India’s import bill for edible oils is expected to grow by almost US$5bn this financial year as a result of the so-called El Niño factor.
Currently standing at US$9.3bn, edible oil imports will have shot up to US$14bn by the time the 2013-14 accounts close if the prediction of deficient monsoon rains plays out, according to a paper published by the Associated Chambers of Commerce and Industry of India. Furthermore, oilseed production is expected to drop this year by at least 8%.
Initial indications are that rainfall in the edible oil-growing states of Gujarat, Rajasthan, Madhya Pradesh, Maharashtra, Karnataka, Tamil Nadu, West Bengal and Andhra Pradesh will be deficient due to El Niño, hitting the output which in turn will result in higher import dependence on the edible oil.
El Niño is a band of warm ocean water temperatures that periodically develops off the Pacific coast of South America and reduces rainfall across countries including China and India.
Domestic price hike
Assocham secretary-general DS Rawat said problems from reduced production would be exacerbated by increases in demand.
“The demand of edible oil will continue to grow by 15% per annum due to increasing income levels and fast changing eating habits in rural India,” said Rawat.
“The demand for edible oil is likely to touch 2bn tonnes during 2014-15. [Its] import bill may also likely touch around US$14bn, resulting in a hike of domestic prices if adequate and timely corrective measures were not taken”.
The Assocham paper revealed that India’s import bill for edible oils went down by almost US$2bn. Despite increases in production in India, close to half of the country’s domestic requirements are being met by imports.
India faces the prospect of drought every fifth year—the last one being in 2009. According to Assocham, this indicates a possible drought this year in areas potentially receiving less than 10% rainfall.
Typically, El Nino conditions lead to either delay in the arrival of monsoons or deficient rainfall in the beginning of the June-September kharif season. India has been heavily dependent on imports for vegetable oils and pulses.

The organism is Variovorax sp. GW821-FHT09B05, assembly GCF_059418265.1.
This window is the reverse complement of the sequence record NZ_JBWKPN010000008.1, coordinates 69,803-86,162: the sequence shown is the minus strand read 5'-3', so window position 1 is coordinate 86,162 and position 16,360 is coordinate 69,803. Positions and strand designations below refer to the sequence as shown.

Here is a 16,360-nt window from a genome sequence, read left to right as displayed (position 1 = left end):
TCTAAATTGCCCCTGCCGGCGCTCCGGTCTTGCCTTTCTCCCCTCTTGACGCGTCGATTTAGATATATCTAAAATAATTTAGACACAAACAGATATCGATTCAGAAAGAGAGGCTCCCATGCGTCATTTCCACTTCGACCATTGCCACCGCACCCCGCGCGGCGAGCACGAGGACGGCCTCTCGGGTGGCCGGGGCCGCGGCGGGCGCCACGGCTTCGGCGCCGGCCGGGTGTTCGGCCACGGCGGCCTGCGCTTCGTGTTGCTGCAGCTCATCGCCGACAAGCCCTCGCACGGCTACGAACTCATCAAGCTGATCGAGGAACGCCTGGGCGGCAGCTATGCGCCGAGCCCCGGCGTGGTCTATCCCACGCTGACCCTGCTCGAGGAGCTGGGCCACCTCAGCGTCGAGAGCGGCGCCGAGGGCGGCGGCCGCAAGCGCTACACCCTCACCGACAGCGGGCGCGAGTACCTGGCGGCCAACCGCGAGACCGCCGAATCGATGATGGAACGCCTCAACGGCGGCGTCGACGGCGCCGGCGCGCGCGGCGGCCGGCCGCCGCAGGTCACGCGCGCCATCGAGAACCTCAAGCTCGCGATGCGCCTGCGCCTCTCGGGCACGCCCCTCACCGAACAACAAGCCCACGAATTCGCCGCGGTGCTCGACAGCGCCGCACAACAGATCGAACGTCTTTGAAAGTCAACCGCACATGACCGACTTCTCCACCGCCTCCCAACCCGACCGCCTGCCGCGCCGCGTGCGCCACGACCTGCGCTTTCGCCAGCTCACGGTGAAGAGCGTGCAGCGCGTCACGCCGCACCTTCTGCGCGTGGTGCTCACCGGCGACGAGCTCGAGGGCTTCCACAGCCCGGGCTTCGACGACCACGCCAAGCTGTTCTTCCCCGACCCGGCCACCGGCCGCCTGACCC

To counter shortages, Rawat called on the government to expand farm insurance cover, and to advise financial institutions to settle crop-insurance claims in drought hit areas quickly.
India produces soyabean, rapeseed, mustard and groundnut in particular among other oilseeds, but the small margin on these crops has been deterring farmers from planting them, and this will be a huge concern for policy planners.
Plagued by inefficiency
India’s oilseed processing sector has been plagued by a slew of technological and policy issues bringing low levels of efficiency and capacity. If oilseed cultivators have to be linked in an economically viable and sustainable manner to the oilseed value chain, the role of oilseed processing units cannot be underestimated, Assocham argued.
Moreover, the Indian oilseeds processing sector, the next link in the chain, is fragmented and small in scale. The way Indian companies store their grains makes operations costly and raises stockholding costs.
It also increases price risk to some extent as the industry could face volatility between the procurement grains and the sale of edible oil, thereby impacting margins. As a result, the marketing of oilseeds and their products is subject to a high degree of exploitation, and is self-degenerating.
To counter the negatives, Assocham called on the edible oil industry to take the initiative to increase oilseed production by promoting contract farming in this sector. It also urged players to co-ordinate the modernisation of oilseed production, processing, and the marketing of vegetable oils, oilseeds, and their by-products.
This, the association said, would help stabilise supplies at levels that would be fair to consumer and growers while increasing opportunities for employment in major growing areas.
Moreover, more funds should be allocated to implement an infrastructure of growers' co-operatives, which will put the functions of oilseed processing and marketing into the producer’s own hands.
Assocham also called on the industry to devise and implement a programme of investment and development that will enable growers to increase their oilseed production and returns, while also increasing the efficiency of the processing and marketing functions, through growers' own co-operatives.